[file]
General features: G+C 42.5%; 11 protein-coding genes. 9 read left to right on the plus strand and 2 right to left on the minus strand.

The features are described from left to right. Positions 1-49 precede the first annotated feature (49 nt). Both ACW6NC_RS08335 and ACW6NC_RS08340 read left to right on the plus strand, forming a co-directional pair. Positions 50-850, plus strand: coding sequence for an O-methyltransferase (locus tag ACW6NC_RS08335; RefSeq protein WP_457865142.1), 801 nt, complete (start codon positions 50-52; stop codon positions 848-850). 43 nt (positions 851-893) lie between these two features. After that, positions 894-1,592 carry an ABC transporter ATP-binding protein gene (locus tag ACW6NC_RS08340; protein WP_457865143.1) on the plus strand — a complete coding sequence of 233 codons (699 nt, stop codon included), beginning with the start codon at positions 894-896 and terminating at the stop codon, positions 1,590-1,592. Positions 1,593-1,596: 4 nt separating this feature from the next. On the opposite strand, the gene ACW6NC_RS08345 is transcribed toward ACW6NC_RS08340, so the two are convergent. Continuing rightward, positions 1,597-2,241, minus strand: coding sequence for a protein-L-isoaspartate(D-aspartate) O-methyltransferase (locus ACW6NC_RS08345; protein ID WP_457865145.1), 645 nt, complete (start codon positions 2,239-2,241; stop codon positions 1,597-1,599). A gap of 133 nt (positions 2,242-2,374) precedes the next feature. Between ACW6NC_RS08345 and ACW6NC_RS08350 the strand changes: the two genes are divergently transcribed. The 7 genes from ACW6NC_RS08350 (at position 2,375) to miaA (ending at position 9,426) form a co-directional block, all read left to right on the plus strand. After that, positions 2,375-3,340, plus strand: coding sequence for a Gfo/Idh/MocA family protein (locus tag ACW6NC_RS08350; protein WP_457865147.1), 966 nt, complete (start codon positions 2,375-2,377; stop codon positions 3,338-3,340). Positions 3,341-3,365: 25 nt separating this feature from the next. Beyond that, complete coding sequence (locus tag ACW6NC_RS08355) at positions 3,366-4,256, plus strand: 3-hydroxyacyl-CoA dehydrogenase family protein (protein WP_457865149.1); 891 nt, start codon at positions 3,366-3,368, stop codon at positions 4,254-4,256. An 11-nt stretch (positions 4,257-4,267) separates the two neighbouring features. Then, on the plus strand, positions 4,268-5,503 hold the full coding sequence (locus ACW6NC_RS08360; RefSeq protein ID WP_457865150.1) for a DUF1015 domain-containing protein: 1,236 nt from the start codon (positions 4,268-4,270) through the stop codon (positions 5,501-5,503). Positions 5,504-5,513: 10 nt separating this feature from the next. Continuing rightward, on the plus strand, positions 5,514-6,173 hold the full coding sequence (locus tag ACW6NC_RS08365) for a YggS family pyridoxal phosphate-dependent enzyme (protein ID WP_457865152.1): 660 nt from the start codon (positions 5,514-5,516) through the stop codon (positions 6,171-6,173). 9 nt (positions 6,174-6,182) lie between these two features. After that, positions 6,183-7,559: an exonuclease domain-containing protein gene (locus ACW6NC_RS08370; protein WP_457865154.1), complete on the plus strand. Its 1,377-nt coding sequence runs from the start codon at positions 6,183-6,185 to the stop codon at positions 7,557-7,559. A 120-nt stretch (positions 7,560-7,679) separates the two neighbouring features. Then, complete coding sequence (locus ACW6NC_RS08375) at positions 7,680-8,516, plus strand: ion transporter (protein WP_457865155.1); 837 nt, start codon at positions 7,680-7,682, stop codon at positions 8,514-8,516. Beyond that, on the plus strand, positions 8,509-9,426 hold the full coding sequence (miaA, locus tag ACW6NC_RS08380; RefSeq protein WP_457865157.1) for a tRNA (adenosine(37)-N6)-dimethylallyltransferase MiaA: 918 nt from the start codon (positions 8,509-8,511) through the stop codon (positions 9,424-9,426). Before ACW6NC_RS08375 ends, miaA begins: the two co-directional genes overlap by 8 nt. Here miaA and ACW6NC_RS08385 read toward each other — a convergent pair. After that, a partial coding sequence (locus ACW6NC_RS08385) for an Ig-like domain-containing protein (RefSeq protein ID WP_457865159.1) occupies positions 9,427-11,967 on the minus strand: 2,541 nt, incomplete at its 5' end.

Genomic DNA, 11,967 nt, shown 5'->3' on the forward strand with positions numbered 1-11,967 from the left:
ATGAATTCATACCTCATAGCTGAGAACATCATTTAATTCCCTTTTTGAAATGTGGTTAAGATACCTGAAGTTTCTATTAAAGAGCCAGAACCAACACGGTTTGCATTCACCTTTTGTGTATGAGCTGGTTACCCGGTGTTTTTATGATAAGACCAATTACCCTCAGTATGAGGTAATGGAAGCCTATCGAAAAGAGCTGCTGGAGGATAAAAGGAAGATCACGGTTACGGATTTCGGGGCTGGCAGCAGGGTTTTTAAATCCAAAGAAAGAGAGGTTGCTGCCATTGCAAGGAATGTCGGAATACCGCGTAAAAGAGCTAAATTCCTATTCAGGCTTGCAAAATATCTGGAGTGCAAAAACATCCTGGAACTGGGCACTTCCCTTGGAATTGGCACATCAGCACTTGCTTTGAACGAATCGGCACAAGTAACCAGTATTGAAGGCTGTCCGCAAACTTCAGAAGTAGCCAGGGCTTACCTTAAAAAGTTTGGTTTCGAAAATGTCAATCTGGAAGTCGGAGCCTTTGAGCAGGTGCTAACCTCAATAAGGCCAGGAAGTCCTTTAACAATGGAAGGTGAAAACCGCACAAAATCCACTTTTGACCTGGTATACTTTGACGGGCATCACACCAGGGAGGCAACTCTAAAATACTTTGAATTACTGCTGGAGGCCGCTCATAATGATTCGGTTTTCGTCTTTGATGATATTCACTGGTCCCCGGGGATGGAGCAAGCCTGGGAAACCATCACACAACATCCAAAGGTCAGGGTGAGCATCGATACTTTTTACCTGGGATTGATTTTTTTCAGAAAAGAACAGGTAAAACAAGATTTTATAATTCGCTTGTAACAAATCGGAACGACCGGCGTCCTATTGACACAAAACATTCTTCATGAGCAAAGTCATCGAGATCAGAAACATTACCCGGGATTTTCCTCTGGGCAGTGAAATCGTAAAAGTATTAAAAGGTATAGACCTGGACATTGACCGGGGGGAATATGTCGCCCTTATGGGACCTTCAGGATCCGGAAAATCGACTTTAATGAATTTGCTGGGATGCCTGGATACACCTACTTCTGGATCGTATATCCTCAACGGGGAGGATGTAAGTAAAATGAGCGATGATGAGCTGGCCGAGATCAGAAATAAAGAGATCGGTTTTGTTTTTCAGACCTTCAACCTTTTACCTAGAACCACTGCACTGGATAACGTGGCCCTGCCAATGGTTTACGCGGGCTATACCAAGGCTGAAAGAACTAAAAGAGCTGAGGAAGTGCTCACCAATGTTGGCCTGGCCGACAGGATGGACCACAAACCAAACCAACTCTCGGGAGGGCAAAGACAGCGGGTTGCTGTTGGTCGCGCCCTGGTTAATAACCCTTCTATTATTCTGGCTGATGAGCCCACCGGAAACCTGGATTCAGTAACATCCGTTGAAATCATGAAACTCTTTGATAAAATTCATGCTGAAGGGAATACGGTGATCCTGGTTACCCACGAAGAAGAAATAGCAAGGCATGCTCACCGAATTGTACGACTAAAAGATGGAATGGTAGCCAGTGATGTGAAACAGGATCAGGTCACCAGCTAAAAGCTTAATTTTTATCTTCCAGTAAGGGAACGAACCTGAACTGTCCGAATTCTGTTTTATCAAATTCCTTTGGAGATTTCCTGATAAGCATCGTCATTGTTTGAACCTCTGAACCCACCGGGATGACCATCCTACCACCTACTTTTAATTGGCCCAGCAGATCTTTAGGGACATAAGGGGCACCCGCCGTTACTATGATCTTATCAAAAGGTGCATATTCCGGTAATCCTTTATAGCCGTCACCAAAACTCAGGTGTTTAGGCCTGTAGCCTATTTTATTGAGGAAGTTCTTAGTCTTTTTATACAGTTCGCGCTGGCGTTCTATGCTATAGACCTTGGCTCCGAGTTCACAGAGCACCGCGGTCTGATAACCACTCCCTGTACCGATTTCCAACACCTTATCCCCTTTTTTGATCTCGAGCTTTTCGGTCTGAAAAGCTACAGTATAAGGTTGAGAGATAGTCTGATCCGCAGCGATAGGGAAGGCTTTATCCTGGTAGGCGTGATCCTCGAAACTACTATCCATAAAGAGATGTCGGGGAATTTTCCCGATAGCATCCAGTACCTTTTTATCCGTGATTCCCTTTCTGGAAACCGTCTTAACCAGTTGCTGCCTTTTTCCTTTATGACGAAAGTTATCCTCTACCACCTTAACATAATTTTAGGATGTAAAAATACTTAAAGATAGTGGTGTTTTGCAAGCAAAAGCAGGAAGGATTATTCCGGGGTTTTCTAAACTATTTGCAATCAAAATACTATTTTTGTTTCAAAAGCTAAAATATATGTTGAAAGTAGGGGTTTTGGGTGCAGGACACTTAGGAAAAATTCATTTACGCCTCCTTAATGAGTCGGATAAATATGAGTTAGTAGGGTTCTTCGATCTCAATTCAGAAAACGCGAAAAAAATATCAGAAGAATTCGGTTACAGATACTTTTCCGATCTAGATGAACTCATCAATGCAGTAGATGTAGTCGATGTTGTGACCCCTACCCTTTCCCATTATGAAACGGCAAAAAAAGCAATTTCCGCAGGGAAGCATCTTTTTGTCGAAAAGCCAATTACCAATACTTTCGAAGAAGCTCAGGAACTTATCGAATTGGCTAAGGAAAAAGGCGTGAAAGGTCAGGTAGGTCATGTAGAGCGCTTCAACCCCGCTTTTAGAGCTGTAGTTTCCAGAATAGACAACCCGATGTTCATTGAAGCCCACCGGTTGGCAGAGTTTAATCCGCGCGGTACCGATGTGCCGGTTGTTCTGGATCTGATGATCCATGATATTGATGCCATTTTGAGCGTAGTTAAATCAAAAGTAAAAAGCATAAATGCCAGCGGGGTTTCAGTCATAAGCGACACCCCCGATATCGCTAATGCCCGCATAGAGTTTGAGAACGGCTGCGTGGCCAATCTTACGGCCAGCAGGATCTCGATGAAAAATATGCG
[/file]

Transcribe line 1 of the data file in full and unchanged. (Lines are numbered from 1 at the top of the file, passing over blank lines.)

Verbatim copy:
General features: G+C 42.5%; 11 protein-coding genes. 9 read left to right on the plus strand and 2 right to left on the minus strand.